Langley Township council will debate a plan for a 3.99 per cent property tax increase this year. (Langley Advance Times files)

UPDATED: Township council votes yes on 3.99 per cent property tax increase

Council discussed why next year’s projected tax increase was 7.51 per cent

A draft budget with a 3.99 per cent property tax increase was approved Monday by Langley Township council.

The budget also includes increases to the water and sewer levies.

This year’s budget also includes proposed increases to the water utility levy of 4.35 per cent and 1.48 per cent to the sewer utility levy. Garbage pickup will see no cost increase this year.

The total average increase for a Township houshold will be just over $83 for property taxes, and a further $31.49 for the utility increases, or about $114 in total for an average household.

Councillor Kim Richter voted against the budget, and Coun. David Davis was not present for the meeting.

After weeks of discussion as council hashed out how many new RCMP officers would be hired this year and changes to budgets for road transportation, there was little debate on the final proposed tax increase.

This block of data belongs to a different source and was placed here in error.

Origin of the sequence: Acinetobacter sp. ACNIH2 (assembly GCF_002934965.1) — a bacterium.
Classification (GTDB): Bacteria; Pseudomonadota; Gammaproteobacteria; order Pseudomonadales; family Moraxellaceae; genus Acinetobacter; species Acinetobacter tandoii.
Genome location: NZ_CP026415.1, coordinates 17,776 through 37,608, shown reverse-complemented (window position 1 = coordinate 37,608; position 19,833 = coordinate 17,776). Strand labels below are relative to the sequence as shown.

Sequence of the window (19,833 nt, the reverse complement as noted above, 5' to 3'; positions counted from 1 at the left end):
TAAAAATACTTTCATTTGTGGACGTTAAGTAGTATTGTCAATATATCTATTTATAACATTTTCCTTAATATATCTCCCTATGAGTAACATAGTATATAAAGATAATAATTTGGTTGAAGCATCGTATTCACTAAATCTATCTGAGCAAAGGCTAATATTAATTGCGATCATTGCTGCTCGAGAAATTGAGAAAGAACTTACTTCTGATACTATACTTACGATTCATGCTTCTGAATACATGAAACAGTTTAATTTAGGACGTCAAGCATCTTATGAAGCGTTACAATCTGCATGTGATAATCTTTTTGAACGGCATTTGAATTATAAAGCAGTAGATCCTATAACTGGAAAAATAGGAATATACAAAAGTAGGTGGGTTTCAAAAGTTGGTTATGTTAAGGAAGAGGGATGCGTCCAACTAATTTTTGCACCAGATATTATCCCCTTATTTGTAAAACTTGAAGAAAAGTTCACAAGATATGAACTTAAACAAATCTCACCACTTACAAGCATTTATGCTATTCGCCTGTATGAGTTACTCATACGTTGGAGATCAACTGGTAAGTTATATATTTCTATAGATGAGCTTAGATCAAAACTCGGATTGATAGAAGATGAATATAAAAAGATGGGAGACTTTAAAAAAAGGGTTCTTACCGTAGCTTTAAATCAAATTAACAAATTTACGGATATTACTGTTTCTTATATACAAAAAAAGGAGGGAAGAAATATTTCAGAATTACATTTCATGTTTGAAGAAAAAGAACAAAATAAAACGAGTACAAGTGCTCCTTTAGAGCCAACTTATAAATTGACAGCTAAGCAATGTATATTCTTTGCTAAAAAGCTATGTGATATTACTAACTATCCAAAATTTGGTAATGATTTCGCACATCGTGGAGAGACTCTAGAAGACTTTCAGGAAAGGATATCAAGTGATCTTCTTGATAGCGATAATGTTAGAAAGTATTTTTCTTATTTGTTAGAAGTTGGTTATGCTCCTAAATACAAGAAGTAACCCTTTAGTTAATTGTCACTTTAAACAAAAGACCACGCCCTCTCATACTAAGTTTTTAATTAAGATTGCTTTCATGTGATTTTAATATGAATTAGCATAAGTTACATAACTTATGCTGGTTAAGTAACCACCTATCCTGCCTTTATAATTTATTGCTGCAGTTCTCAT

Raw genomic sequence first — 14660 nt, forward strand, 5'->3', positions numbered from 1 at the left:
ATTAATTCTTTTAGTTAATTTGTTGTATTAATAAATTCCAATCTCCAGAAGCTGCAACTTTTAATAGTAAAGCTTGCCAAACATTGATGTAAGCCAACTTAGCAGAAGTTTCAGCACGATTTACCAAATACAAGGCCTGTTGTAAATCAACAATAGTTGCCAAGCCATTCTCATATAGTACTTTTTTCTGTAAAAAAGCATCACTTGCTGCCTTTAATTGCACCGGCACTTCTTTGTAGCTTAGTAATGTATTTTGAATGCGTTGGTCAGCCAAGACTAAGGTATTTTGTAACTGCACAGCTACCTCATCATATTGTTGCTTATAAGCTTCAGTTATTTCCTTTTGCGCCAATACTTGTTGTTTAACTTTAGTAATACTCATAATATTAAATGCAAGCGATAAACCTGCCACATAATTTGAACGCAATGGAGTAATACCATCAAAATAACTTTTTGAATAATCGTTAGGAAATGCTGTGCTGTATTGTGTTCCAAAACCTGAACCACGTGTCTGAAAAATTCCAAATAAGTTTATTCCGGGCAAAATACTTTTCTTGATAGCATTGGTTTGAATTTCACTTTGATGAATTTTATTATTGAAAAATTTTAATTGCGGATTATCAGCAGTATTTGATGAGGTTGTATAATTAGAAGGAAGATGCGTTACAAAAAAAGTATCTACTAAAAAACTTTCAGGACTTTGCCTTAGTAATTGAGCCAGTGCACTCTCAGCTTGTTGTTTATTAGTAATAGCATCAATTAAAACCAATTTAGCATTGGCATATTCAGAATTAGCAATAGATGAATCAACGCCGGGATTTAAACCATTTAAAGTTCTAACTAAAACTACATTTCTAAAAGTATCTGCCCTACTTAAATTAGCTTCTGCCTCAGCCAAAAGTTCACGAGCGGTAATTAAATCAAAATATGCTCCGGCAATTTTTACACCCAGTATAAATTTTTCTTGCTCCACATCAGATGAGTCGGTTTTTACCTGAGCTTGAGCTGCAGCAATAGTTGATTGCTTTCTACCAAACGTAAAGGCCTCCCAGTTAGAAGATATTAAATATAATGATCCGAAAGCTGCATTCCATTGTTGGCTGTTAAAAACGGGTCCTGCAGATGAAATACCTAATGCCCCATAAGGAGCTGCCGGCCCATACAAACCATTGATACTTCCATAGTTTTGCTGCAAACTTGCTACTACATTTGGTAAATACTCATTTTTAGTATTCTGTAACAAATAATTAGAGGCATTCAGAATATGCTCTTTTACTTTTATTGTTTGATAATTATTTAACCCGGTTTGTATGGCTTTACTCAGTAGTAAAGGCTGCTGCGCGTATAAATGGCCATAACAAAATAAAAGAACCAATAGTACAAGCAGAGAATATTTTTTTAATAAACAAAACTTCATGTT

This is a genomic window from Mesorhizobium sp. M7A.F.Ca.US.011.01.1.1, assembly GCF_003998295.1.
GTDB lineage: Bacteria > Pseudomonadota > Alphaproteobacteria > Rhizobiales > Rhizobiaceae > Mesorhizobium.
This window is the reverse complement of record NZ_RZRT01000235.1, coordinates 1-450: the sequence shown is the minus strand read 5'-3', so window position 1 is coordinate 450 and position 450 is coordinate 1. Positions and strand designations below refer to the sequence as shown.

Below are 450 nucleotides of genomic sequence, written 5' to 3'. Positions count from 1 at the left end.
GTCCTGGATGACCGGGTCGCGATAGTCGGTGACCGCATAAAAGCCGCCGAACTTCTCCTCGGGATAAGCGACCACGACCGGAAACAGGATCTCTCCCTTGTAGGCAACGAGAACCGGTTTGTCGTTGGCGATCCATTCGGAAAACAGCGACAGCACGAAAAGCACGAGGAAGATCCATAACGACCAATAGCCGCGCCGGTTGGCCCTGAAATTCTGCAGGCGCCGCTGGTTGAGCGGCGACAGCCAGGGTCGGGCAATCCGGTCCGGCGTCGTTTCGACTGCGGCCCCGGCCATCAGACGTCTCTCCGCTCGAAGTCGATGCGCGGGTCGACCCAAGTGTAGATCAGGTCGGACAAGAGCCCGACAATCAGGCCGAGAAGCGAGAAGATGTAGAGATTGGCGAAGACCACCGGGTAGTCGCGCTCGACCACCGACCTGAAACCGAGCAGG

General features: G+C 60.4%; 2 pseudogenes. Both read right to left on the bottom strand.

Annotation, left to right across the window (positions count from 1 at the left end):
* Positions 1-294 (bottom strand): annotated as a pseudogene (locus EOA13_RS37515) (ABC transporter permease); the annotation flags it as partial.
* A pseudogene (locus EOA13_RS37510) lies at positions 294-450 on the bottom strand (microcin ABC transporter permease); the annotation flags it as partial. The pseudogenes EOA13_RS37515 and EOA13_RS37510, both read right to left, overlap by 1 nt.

However, councillors discussed the five-year financial plan that was included with the budget, as next year’s projected tax increase was 7.51 per cent.

“2022 is an election year, and I don’t think 7.51 is even in the realm of possibility,” said Richter.

Township administrator Mark Bakken noted that the higher rate next year was larely a result of items that had been deferred this year, but had not been cancelled.

Essentially for bookeeping purposes, those expenses that are put off are then put into next year’s projected budget, but the five-year plan isn’t binding, and the council will be able to debate and change those expenses next January and February, Bakken noted.

“We still have to have a five-year financial plan,” said Mayor Jack Froese.

Bakken also said that decisions council makes can reduce projected future tax increases, by completely eliminating certain spending. If that’s continued forward, it also reduces projected tax increases each year afterwards.

The current year’s budget is also based on very little revenue from rec centres. If they can be reopened as the vaccination program continues later into the year, that could change.

READ MORE: Borrowing, reducing new Mounties discussed to balance Lanlgey Township’s COVID-19 budget

Langley Townshipmunicipal politicsProperty taxes

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